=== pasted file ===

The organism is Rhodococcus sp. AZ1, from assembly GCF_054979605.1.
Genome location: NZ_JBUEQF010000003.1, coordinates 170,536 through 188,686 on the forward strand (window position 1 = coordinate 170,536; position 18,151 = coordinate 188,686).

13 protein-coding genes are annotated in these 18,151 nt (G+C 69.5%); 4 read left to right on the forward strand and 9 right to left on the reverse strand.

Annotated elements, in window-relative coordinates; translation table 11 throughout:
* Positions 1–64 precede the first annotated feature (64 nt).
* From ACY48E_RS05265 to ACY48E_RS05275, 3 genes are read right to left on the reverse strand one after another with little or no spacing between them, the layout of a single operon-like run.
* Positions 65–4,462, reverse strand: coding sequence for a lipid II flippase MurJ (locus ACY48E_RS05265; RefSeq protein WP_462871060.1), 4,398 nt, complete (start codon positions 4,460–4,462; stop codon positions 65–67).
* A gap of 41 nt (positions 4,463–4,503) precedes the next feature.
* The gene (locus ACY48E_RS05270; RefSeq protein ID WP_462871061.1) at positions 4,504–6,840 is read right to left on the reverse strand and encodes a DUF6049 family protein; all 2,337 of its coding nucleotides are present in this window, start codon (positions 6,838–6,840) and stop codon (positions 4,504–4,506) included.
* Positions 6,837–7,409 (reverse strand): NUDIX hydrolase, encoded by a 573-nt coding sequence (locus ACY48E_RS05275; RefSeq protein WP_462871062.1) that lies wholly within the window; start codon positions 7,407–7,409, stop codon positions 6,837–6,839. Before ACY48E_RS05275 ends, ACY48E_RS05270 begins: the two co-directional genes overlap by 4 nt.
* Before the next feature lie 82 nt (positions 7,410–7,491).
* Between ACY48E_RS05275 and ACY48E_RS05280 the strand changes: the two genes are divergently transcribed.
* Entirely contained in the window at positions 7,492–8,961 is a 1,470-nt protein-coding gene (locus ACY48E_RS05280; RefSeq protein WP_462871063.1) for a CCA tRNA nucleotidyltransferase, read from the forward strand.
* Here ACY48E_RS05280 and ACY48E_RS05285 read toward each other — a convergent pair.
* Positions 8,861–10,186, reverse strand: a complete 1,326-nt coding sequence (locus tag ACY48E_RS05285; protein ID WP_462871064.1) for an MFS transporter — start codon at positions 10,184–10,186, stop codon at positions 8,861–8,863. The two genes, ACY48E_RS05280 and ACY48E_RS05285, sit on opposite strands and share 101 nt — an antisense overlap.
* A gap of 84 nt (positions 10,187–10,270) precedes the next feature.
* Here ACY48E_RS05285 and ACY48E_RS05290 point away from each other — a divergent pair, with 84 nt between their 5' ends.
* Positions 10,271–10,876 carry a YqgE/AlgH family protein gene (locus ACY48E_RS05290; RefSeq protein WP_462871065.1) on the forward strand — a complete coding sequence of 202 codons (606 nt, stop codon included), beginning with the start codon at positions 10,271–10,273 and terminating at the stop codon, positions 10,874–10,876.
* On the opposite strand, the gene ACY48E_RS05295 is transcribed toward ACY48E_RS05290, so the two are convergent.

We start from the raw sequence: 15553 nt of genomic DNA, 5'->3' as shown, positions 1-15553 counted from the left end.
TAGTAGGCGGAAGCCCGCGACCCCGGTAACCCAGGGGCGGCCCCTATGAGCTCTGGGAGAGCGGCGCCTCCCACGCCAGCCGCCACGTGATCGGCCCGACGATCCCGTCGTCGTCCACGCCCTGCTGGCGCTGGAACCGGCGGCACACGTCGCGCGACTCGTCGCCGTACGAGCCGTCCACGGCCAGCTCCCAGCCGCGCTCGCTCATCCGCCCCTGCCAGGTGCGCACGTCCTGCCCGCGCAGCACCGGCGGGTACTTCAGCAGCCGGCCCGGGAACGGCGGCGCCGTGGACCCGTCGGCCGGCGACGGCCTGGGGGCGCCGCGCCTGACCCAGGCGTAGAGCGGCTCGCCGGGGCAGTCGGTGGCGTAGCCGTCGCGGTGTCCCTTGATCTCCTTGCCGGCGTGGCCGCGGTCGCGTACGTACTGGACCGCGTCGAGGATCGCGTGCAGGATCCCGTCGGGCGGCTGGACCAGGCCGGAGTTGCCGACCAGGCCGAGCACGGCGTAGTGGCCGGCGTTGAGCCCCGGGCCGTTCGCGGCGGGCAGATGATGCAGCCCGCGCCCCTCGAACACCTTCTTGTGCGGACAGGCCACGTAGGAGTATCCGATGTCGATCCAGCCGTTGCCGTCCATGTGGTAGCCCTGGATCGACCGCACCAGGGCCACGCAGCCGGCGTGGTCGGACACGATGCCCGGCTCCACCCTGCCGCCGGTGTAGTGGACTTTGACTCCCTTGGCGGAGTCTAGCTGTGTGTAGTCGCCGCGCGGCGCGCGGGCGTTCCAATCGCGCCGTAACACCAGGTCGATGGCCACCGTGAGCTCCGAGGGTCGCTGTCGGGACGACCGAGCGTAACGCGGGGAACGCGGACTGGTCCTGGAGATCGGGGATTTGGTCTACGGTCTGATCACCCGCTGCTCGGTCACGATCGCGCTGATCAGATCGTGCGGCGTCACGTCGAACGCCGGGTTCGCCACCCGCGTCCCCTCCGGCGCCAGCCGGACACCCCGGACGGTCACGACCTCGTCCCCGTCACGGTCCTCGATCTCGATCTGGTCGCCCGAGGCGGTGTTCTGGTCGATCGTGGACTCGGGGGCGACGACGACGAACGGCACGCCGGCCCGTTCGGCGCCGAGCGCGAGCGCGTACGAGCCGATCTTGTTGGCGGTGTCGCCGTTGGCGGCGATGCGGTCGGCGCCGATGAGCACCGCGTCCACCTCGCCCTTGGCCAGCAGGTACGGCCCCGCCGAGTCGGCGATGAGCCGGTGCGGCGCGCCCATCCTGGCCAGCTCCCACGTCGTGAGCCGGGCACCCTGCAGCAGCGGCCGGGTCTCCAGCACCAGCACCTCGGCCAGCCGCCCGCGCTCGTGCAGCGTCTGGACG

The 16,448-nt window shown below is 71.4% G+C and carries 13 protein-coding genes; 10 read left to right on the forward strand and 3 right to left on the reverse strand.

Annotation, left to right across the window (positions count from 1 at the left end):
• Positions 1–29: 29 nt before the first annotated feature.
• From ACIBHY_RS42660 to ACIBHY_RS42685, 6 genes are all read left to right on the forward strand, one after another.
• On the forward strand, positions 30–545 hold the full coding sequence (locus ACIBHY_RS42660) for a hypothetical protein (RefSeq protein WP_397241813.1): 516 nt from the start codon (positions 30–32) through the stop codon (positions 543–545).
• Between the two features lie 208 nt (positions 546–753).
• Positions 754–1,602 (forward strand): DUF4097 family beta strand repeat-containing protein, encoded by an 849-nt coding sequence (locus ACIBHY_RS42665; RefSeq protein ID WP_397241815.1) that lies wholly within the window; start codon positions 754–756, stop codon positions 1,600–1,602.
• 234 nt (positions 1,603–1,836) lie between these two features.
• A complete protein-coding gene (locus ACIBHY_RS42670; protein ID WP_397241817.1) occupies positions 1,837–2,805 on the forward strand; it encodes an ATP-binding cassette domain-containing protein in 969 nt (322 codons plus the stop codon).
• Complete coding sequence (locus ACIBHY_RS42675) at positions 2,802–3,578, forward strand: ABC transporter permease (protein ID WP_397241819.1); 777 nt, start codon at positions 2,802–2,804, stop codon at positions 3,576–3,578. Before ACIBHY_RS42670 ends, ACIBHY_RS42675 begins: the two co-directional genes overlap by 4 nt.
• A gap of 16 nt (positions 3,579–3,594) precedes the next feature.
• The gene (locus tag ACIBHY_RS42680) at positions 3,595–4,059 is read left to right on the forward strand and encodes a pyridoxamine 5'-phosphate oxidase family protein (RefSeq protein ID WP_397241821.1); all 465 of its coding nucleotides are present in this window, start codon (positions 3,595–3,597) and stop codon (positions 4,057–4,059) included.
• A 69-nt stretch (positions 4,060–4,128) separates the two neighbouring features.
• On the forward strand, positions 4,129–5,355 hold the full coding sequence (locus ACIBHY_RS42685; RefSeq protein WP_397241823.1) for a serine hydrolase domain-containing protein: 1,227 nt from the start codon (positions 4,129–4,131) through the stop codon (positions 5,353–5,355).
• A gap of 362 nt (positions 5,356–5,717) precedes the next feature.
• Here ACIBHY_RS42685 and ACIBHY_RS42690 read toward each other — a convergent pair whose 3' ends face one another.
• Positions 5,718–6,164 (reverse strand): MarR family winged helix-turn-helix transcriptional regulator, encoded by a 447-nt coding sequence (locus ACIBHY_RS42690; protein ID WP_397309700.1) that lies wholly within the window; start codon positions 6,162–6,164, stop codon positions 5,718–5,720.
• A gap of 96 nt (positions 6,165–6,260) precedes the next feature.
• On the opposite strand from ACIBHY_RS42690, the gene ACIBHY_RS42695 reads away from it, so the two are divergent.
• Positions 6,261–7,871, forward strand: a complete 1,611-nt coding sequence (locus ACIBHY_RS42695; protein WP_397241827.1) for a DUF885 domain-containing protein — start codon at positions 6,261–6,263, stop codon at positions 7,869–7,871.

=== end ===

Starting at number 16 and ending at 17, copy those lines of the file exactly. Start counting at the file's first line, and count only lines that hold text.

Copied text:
* A gap of 84 nt (positions 10,187–10,270) precedes the next feature.
* Here ACY48E_RS05285 and ACY48E_RS05290 point away from each other — a divergent pair, with 84 nt between their 5' ends.